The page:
Three out of four ransomware criminal gangs are willing to negotiate the shakedown price. And all the operators of file encrypting ransomware scams will give victims more time to pay up.
So say security researchers at F-Secure, who investigated the "customer experience" of five active crypto-ransomware variants, beginning with the initial ransom screen all the way to interacting with the ransomware criminals behind each of those variants.
Ransomware gangs are usually willing to negotiate the price, averaging a 29 per cent discount on the initial demand.
The crooks might act tough and uncompromising but they also have to “establish a degree of trust with the victim and be ready to offer a certain level of service in order to realise the payment in the end," according to F-Secure.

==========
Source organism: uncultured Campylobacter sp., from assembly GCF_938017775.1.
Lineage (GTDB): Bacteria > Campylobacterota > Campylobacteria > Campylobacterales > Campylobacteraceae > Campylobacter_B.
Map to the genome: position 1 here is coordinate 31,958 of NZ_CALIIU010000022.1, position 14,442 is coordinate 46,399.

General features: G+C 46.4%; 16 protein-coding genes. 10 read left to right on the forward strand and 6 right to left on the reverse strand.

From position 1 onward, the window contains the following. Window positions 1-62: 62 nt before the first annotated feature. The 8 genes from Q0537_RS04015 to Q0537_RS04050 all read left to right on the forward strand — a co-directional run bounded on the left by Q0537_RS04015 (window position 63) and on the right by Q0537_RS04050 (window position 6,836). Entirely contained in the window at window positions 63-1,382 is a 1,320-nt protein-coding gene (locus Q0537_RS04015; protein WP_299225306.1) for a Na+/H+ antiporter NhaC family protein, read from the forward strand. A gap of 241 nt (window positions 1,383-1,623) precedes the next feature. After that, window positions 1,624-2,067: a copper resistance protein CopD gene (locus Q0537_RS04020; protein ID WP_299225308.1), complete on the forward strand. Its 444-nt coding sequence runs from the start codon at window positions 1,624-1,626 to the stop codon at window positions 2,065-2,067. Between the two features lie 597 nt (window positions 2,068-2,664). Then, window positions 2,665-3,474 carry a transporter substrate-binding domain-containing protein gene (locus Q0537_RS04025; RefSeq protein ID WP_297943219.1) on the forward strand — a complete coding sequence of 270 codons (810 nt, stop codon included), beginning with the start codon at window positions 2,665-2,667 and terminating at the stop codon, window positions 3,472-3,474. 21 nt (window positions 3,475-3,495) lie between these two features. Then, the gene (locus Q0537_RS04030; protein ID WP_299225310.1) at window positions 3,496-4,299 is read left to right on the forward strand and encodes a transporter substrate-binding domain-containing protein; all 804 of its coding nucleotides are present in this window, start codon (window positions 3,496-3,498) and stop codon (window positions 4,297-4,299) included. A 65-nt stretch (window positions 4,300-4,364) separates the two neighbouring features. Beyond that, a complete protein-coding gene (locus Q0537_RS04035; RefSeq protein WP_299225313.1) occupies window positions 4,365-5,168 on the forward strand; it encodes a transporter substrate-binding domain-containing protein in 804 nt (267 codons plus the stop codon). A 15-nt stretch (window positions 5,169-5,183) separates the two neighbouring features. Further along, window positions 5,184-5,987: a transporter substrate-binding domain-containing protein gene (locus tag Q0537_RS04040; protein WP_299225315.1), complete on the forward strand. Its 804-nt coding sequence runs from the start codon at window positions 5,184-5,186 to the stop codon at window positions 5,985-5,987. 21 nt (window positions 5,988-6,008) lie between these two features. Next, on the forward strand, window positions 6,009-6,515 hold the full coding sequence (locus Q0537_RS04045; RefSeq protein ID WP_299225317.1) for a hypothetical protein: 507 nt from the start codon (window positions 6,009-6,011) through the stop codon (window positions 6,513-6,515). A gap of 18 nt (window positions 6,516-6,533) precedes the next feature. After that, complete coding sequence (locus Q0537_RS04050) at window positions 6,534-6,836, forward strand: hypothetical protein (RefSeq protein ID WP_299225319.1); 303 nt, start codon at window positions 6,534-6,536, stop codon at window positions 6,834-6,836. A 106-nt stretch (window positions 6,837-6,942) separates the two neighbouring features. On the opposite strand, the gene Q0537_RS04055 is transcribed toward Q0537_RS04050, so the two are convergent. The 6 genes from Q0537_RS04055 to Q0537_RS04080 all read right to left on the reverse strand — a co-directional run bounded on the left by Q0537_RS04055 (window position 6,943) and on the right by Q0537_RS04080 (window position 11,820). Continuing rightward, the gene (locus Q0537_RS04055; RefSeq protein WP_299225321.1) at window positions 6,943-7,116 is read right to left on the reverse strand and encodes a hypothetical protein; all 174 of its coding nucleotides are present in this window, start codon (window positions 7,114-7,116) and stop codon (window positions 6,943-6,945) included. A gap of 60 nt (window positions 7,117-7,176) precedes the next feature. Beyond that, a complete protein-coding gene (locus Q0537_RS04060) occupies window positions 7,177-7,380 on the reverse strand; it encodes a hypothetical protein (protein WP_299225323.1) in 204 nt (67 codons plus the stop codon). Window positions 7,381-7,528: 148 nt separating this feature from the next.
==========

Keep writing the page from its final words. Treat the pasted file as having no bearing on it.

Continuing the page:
As such, crypto-ransomware families often operate similar to legitimate businesses, with accessible web pages, helpful FAQs, "free trials" for file decryption, and even customer support channels staffed by responsive agents.
One group approached claimed to be hired by a corporation to hack another corporation. This claim is unproven and could be hacker braggadocio.
F-Secure’s report, Evaluating the Customer Journey of Crypto-Ransomware and the Paradox Behind It, can be found here (pdf).
A comic book-style infographic summarising the main findings of the study as well as tips on protecting against ransomware problems is here. ®